Richard Ruddick, who runs the excellent THEY DON’T COUNT AS READING blog, talks to Aron Nels Steinke about the Mr Wolf’s Class comics and being a primary school teacher!
Firstly, we wondered if you could tell us a bit about Mr. Wolf and what inspired these fantastic comics?
When I became a teacher I started drawing a comic strip based on all the funny, strange, and emotional things that happened to me during the course of the year. It was simply called Mr. Wolf. The kids that I met year after year inspired the work.
I had already spent several years making autobiographical comics at that point and it made sense for me to start focusing solely on telling stories about my life as a teacher. After I had about two-hundred Mr. Wolf strips, I felt it was time for me to focus my efforts on a fictional middle-grade graphic novel series for kids. The series would become Mr. Wolf’s Class.
Do you find the balance of teaching and creating comics more difficult now that Mr Wolf’s Class has become so popular?
I’ve been teaching and publishing books in tandem for many years. My first published graphic novel, Neptune, came out the same year I started graduate school for teaching. It has been hard but I’ve somehow been able to strike a balance between teaching, parenting, and cartooning.
What made you create comics that were suitable for children rather than a mature/older audience?
I rediscovered comics through the underground, such as those published by Fantagraphics and Drawn and Quarterly, etc. And because of that, those were the kind of comics I initially started emulating and self-publishing. But my roots and why I wanted to make narrative storytelling in the first place was due in part to the film Princess Mononoke by Hayao Miyazaki.
That film and others by Miyazaki and Studio Ghibli such as My Neighbor Totoro, Nausicaä of the Valley of the Wind, and Kiki’s Delivery Service are really what got me excited about visual storytelling; I switched my majors during my first round of college from science to art because of the profound impact those films had on me. Later, I would fall in love with the work by the late Maurice Sendak. Where the Wild Things Are, Outside Over There, and In The Night Kitchen are works that initially made me want to make books instead of animation.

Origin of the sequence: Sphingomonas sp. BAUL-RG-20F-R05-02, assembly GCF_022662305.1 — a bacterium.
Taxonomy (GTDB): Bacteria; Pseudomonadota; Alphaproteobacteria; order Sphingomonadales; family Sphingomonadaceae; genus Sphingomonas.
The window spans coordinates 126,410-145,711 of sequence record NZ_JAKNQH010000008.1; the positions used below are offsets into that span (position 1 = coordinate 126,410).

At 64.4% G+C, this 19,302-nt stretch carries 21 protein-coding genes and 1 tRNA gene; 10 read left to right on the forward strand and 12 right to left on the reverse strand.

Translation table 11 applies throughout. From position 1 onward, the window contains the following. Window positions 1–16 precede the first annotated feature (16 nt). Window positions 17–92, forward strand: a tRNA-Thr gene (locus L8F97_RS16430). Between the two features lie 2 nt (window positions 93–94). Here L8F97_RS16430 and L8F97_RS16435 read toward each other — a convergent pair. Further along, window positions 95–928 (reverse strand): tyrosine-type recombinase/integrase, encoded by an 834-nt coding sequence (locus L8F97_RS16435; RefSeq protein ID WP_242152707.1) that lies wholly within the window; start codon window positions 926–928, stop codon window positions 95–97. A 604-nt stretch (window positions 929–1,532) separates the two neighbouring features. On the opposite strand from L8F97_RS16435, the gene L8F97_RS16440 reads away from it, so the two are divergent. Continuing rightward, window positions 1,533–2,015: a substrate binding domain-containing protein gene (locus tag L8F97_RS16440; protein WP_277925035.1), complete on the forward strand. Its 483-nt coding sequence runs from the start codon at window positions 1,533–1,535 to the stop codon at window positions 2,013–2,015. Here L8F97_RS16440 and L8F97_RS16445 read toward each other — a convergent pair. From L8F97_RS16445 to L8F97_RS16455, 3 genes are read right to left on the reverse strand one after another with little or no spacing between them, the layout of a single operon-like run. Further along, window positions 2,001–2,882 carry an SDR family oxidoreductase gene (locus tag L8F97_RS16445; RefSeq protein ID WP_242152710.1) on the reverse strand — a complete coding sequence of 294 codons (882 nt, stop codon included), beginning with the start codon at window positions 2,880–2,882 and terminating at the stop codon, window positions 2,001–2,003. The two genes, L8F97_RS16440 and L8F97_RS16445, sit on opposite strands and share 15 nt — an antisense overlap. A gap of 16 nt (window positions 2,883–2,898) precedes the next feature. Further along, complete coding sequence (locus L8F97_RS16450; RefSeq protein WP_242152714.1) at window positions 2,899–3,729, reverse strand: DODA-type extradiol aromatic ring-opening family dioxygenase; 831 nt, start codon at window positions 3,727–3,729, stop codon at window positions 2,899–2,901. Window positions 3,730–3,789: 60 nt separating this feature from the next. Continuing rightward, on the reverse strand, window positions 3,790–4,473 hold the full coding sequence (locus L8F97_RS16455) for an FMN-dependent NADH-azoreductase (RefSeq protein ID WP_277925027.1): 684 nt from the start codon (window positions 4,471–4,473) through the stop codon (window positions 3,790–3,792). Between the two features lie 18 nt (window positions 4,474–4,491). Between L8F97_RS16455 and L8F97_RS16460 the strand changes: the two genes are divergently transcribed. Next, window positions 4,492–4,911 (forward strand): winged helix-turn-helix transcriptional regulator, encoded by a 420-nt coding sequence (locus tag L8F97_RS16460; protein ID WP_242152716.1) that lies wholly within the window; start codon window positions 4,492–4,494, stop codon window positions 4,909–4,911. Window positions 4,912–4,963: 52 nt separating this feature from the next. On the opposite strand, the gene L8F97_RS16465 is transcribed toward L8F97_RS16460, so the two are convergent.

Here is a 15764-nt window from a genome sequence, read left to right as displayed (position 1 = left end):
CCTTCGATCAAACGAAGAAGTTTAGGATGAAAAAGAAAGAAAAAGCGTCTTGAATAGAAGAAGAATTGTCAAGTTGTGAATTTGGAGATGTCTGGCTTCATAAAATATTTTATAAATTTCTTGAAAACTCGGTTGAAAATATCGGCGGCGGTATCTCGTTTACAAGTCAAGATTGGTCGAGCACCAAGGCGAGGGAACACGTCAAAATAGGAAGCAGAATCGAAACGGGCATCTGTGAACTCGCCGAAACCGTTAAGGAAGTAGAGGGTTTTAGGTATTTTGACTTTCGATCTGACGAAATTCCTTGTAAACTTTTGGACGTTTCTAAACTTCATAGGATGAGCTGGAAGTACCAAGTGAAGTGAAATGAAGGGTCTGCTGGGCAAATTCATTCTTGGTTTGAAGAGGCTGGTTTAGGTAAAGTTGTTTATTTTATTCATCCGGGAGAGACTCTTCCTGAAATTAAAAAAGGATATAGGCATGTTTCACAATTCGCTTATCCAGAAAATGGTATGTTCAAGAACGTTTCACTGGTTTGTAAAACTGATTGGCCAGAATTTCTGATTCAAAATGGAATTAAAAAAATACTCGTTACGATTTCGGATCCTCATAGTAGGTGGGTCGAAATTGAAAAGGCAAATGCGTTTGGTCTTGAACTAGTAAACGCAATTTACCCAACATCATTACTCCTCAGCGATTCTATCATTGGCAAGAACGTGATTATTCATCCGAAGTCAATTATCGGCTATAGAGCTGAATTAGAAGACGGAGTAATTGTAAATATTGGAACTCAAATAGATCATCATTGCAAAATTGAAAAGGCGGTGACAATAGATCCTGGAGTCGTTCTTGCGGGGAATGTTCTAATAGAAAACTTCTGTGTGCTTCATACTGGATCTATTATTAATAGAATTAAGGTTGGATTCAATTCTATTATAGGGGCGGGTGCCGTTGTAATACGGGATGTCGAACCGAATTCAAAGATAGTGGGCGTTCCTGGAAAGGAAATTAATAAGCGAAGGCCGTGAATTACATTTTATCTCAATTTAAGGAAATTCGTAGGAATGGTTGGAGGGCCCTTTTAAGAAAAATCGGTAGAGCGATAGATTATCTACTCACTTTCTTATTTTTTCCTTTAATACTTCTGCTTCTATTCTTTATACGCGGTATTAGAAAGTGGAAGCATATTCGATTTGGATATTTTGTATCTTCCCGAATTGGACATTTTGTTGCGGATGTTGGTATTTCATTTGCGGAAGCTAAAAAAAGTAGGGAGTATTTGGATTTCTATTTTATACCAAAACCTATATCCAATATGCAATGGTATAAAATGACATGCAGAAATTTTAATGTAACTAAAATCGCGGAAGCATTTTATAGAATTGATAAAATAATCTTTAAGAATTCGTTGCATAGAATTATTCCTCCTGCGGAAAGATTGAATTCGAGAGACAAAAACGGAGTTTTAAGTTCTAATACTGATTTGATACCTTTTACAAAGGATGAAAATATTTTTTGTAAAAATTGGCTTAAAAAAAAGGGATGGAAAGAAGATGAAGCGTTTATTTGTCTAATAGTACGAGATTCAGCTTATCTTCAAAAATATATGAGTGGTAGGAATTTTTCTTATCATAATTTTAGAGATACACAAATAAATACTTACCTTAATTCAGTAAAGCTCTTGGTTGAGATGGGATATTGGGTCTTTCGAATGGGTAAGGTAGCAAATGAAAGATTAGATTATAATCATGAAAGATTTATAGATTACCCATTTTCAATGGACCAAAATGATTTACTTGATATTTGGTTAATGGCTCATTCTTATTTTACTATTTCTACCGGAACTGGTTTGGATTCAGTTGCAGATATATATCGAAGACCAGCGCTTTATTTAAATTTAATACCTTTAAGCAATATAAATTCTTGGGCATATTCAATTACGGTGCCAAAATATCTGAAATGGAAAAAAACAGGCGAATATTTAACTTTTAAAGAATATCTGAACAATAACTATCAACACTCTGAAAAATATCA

Is anyone responsible for nurturing your love of comics and talent at creating them or was it all born from your own desire and self-motivation?
My family encouraged me. My parents bought me an animation disc and drawing board for my nineteenth birthday so I could pursue my dream of making animation, and my brother was also a big influence through his own artistic journey. He was an expressive figure painter at the time. He would paint these giant acrylic paintings in the kitchen and it was really fun to watch him work the pallette knife and we’d talk about form and he’d share everything he knew with me about mark making and the painters that he liked such as Oskar Kokoschka, Otto Dix, Leon Golub, and Richard Diebenkorn.
I push myself and hold myself to a high standard. I somehow have always had a drive to do creative work. I do really well with hyper-focused and obsessive work. I don’t know where it comes from but it’s just the way I function. I try to relax but I only feel happy when I’m working on something.